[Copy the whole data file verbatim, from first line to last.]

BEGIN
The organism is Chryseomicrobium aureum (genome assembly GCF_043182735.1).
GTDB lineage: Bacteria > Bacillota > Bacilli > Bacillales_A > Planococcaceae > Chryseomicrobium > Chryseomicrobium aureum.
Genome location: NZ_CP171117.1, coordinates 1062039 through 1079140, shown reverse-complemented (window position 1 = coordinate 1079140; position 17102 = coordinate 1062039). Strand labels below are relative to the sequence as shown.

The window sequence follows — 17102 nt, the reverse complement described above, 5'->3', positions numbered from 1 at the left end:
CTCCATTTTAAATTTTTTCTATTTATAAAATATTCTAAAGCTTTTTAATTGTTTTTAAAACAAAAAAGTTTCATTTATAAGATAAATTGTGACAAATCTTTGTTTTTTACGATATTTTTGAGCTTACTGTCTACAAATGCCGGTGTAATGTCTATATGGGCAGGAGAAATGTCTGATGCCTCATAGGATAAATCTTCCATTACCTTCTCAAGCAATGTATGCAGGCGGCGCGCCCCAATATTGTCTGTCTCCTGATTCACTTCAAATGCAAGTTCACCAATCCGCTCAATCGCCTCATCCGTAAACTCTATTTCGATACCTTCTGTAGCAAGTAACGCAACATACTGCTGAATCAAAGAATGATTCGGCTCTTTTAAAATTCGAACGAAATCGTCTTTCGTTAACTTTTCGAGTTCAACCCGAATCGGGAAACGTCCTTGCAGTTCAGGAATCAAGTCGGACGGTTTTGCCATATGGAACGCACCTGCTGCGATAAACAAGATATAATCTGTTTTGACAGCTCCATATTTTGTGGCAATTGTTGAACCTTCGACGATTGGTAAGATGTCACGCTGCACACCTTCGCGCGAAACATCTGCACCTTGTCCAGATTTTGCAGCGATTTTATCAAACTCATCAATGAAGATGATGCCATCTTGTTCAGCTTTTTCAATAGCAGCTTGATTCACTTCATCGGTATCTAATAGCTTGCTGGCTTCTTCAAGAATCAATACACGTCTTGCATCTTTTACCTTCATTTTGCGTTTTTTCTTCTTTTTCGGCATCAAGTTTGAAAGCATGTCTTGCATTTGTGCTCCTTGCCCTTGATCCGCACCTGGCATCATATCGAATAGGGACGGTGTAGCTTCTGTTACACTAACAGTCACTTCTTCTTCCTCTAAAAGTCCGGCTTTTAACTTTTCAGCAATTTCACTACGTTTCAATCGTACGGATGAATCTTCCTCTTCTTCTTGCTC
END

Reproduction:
The organism is Chryseomicrobium aureum (genome assembly GCF_043182735.1).
GTDB lineage: Bacteria > Bacillota > Bacilli > Bacillales_A > Planococcaceae > Chryseomicrobium > Chryseomicrobium aureum.
Genome location: NZ_CP171117.1, coordinates 1062039 through 1079140, shown reverse-complemented (window position 1 = coordinate 1079140; position 17102 = coordinate 1062039). Strand labels below are relative to the sequence as shown.

The window sequence follows — 17102 nt, the reverse complement described above, 5'->3', positions numbered from 1 at the left end:
CTCCATTTTAAATTTTTTCTATTTATAAAATATTCTAAAGCTTTTTAATTGTTTTTAAAACAAAAAAGTTTCATTTATAAGATAAATTGTGACAAATCTTTGTTTTTTACGATATTTTTGAGCTTACTGTCTACAAATGCCGGTGTAATGTCTATATGGGCAGGAGAAATGTCTGATGCCTCATAGGATAAATCTTCCATTACCTTCTCAAGCAATGTATGCAGGCGGCGCGCCCCAATATTGTCTGTCTCCTGATTCACTTCAAATGCAAGTTCACCAATCCGCTCAATCGCCTCATCCGTAAACTCTATTTCGATACCTTCTGTAGCAAGTAACGCAACATACTGCTGAATCAAAGAATGATTCGGCTCTTTTAAAATTCGAACGAAATCGTCTTTCGTTAACTTTTCGAGTTCAACCCGAATCGGGAAACGTCCTTGCAGTTCAGGAATCAAGTCGGACGGTTTTGCCATATGGAACGCACCTGCTGCGATAAACAAGATATAATCTGTTTTGACAGCTCCATATTTTGTGGCAATTGTTGAACCTTCGACGATTGGTAAGATGTCACGCTGCACACCTTCGCGCGAAACATCTGCACCTTGTCCAGATTTTGCAGCGATTTTATCAAACTCATCAATGAAGATGATGCCATCTTGTTCAGCTTTTTCAATAGCAGCTTGATTCACTTCATCGGTATCTAATAGCTTGCTGGCTTCTTCAAGAATCAATACACGTCTTGCATCTTTTACCTTCATTTTGCGTTTTTTCTTCTTTTTCGGCATCAAGTTTGAAAGCATGTCTTGCATTTGTGCTCCTTGCCCTTGATCCGCACCTGGCATCATATCGAATAGGGACGGTGTAGCTTCTGTTACACTAACAGTCACTTCTTCTTCCTCTAAAAGTCCGGCTTTTAACTTTTCAGCAATTTCACTACGTTTCAATCGTACGGATGAATCTTCCTCTTCTTCTTGCTC